UT Southwestern and Parkland Health Infectious Diseases clinicians will join Rachel L. Levine, M.D., Assistant U.S. Secretary for Health, and researchers from across the country to reflect on progress treating and preventing AIDS/HIV over the last four decades since the disease was first identified.
The clinicians will share their work with pre-exposure prophylaxis (PrEP), a daily medication prescribed to HIV-negative people to protect them from getting HIV if exposed to the virus.
Helen King, M.D., Assistant Professor of Internal Medicine at UT Southwestern who specializes in sexually transmitted infections including HIV care and prevention, along with Katie Bistransin, Pharm.D., with Parkland Health will report on bridging the gaps to implement a prevention program at Parkland Memorial Hospital. A Community Health Needs Assessment conducted in 2019 identified HIV prevention as an area of need in Dallas County with significant health disparities.
“Through this initiative, a multidisciplinary team at Parkland is working to make systematic changes to reach those most vulnerable to HIV and provide comprehensive preventive care, including PrEP,” said Dr. King. Young adults and teens, Black and Hispanic-Latino communities, and gay or bisexual men are at higher risk.
According to Dr. King, PrEP is now the standard of care for prevention of HIV. However, only 18 percent of eligible patients are prescribed medication.
“Despite having these highly effective methods of prevention at our fingertips, we have been unable to make continued strides in ending the HIV epidemic,” said Dr. King. “Local and national initiatives are now calling on all providers, community leaders, and community members to work together to end the epidemic through widespread testing, treatment, and community education.”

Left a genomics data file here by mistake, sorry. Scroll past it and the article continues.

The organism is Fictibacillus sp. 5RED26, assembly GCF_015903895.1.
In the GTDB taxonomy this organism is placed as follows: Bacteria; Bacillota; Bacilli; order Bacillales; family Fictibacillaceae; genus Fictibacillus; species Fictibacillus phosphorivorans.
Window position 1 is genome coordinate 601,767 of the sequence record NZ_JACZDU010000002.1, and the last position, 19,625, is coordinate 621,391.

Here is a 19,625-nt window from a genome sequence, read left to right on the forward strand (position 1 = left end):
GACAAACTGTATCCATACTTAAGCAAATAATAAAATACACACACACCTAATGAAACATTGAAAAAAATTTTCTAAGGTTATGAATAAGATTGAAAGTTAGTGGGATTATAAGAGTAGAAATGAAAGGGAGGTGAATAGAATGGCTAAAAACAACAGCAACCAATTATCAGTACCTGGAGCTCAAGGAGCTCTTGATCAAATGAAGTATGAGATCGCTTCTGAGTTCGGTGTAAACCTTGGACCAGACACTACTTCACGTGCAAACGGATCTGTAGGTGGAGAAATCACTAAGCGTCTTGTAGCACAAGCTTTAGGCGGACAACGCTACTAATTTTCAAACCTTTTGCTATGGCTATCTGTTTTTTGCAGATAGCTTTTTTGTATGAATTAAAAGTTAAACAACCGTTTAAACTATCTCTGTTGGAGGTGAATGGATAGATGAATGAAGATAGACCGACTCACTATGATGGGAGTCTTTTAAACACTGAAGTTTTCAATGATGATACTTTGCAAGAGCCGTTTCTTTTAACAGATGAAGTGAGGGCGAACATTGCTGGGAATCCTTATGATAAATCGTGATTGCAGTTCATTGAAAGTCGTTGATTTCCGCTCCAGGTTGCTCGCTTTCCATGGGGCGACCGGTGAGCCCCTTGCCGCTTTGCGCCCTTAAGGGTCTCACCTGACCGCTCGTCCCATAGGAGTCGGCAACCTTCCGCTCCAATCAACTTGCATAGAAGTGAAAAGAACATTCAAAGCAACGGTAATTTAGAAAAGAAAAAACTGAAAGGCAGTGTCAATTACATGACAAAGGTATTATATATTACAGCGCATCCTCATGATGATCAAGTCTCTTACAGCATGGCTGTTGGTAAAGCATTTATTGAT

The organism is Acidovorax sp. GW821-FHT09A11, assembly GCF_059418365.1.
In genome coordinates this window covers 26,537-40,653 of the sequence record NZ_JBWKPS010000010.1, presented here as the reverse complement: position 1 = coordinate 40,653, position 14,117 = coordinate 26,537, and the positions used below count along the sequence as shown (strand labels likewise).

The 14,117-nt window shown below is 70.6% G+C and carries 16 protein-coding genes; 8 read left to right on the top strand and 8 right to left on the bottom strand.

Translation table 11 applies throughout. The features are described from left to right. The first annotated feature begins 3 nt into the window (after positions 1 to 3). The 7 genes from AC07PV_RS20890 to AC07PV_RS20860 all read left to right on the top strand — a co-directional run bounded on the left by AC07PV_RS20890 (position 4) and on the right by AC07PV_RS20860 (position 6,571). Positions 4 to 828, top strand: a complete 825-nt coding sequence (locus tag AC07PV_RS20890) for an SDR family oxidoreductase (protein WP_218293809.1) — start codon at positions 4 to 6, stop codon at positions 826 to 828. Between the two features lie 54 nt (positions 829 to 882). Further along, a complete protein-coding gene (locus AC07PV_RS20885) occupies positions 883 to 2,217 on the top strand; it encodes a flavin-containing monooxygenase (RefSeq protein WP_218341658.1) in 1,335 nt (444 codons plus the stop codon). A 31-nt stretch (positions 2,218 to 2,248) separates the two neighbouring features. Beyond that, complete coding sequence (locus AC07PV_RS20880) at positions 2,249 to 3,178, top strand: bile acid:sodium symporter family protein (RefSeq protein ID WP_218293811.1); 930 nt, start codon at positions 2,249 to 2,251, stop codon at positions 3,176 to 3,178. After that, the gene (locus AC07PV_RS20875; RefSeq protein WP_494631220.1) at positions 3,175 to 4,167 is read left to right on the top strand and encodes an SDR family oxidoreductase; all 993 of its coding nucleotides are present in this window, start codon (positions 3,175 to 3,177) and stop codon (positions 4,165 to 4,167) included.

Forty years after the disease emerged, there has been considerable progress in quality of life for people who are already infected. “People living with HIV now can live long and healthy lives with well-tolerated and effective antiretroviral treatment,” said Dr. King. “If a person living with HIV takes their medication consistently, suppressing the virus, they cannot transmit the virus to others. Life expectancy for a young adult diagnosed with HIV and taking medication is nearly equivalent to someone living without HIV.”
The webinar — 40 Years of Progress: It’s Time to End the HIV Epidemic — is hosted by the Health and Human Services Office of Infectious Disease and HIV/AIDS Policy. Click here to register.